Even if a compromise far beyond a lowest common denominator is found, important issues will remain on the table: particularly the conditions for future treaty reforms, which are of central importance in order to avoid institutional inflexibility, and the lack of transparency in a Union of 27 member states, Kurpas and Micossi reminded.

The Policy brief dealt with more detailed questions under discussion, but those interested enough are best served by reading the brief in its entirety.

Somewhat more efficient and democratic, but unfit for the future; that is a realistic assessment of the outcome of possible EU treaty reform. Our best hope?

Ralf Grahn

Wednesday, 6 June 2007

European level democracy

We, the citizens of the European Union, should learn to appreciate that there are questions that are best solved on a European level, and that there are directly elected representatives in the European Parliament who debate and vote on issues of common concern.

Before we ignore or criticise them, we should perhaps look at what they say and do. (Their multi-lingual news services are excellent, their reports and decisions can be accessed, and with the help of interpreters we can follow their plenary sessions live on the web.)

Today, the European Parliament debated the Union’s constitutional process based on a report by the Committee on Constitutional Affairs. The rapporteurs were Enrique Barón Crespo and Elmar Brok, who represent the two largest political groups in the European Parliament.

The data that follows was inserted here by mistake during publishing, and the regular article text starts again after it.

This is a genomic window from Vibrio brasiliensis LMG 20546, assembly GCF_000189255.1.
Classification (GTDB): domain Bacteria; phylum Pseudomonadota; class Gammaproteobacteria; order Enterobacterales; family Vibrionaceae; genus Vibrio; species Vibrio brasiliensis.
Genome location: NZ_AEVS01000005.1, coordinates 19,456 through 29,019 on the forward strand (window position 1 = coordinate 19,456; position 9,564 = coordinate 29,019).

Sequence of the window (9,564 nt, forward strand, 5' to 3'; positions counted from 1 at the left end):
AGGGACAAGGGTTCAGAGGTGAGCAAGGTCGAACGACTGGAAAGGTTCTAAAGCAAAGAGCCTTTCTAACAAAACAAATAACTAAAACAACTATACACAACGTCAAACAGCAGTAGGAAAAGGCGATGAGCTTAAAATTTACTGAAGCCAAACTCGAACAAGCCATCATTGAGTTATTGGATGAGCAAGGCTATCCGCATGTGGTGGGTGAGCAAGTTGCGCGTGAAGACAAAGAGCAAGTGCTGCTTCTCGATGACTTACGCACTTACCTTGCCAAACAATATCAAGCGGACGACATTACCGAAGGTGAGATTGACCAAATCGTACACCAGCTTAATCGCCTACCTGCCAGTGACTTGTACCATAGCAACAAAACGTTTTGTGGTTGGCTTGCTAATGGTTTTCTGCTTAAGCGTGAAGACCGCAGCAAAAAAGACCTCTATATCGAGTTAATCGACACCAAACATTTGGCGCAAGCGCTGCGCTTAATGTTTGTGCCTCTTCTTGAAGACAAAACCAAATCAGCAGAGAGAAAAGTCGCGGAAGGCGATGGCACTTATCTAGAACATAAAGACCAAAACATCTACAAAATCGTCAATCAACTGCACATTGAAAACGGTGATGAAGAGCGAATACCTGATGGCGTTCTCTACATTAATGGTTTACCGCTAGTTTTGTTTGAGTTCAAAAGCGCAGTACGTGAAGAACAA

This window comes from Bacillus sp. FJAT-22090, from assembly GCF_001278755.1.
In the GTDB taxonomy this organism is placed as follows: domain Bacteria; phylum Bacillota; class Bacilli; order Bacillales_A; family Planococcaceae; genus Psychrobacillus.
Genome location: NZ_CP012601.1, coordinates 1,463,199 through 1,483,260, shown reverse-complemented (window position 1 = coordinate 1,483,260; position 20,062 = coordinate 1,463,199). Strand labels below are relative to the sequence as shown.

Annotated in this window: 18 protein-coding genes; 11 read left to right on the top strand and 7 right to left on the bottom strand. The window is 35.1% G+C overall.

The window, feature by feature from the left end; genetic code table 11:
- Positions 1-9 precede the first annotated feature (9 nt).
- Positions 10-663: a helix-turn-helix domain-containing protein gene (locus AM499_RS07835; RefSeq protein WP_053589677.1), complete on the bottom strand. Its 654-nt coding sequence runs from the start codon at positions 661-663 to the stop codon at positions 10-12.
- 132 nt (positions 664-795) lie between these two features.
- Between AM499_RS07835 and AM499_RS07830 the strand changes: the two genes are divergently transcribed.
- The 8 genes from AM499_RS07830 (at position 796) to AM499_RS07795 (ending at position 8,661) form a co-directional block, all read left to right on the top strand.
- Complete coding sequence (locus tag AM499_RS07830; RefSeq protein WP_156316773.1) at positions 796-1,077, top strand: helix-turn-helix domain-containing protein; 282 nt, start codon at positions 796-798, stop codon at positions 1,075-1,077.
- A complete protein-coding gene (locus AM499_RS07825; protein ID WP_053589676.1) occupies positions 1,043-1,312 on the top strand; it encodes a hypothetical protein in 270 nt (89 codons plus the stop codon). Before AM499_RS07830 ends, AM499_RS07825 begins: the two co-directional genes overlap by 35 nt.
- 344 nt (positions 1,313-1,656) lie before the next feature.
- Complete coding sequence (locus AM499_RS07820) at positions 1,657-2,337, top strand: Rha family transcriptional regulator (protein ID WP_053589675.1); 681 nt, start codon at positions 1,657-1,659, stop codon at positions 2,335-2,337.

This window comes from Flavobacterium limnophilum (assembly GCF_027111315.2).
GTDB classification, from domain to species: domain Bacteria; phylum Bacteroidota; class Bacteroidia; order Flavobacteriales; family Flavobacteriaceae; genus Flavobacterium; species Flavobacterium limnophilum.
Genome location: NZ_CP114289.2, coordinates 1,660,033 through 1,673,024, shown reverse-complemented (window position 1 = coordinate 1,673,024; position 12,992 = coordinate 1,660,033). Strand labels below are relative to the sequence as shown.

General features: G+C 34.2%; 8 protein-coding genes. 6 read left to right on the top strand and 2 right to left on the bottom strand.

What do they propose that the European Parliament votes on tomorrow?

That the European Parliament
1. Reaffirms its endorsement of the content of the Constitutional Treaty, the aim of which is, as a decisive step, to formally give the European Union its inherent political dimension, and strengthens the efficiency of its action, enhances democratic control over its decision-making procedures, improves transparency and strengthens the rights of European Union citizens while representing a compromise, and which meets the needs of the European Union in its current stage;
2. Emphasises that two-thirds of the Member States have already ratified the Constitutional Treaty and that four others have clearly expressed their commitment to the provisions it contains, as demonstrated by the recent meeting held in Madrid at the initiative of the governments of Spain and Luxembourg;